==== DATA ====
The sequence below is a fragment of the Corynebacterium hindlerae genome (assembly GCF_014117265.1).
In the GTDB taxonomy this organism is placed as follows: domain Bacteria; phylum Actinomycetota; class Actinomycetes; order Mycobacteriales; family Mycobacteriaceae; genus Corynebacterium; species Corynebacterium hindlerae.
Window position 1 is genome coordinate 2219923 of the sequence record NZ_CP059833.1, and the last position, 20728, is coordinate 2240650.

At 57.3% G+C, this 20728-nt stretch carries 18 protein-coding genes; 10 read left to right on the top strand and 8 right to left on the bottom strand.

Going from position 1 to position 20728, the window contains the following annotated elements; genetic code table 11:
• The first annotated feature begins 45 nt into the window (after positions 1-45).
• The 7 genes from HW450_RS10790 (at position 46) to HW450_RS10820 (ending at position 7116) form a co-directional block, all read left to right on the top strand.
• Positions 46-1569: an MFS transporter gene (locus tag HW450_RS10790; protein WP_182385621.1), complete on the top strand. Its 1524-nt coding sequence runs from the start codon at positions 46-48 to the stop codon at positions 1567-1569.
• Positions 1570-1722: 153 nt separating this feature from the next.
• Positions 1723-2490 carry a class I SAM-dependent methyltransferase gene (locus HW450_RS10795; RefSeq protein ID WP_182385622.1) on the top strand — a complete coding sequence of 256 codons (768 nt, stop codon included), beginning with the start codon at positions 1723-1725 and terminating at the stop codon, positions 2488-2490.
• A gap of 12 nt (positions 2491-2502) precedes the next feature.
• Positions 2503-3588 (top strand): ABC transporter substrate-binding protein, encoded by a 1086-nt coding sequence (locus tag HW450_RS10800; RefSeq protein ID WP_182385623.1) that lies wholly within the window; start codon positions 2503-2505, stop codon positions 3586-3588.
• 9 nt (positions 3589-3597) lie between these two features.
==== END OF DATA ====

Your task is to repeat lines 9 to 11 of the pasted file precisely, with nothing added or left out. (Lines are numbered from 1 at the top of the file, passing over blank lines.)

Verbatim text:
• Positions 1570-1722: 153 nt separating this feature from the next.
• Positions 1723-2490 carry a class I SAM-dependent methyltransferase gene (locus HW450_RS10795; RefSeq protein ID WP_182385622.1) on the top strand — a complete coding sequence of 256 codons (768 nt, stop codon included), beginning with the start codon at positions 1723-1725 and terminating at the stop codon, positions 2488-2490.
• A gap of 12 nt (positions 2491-2502) precedes the next feature.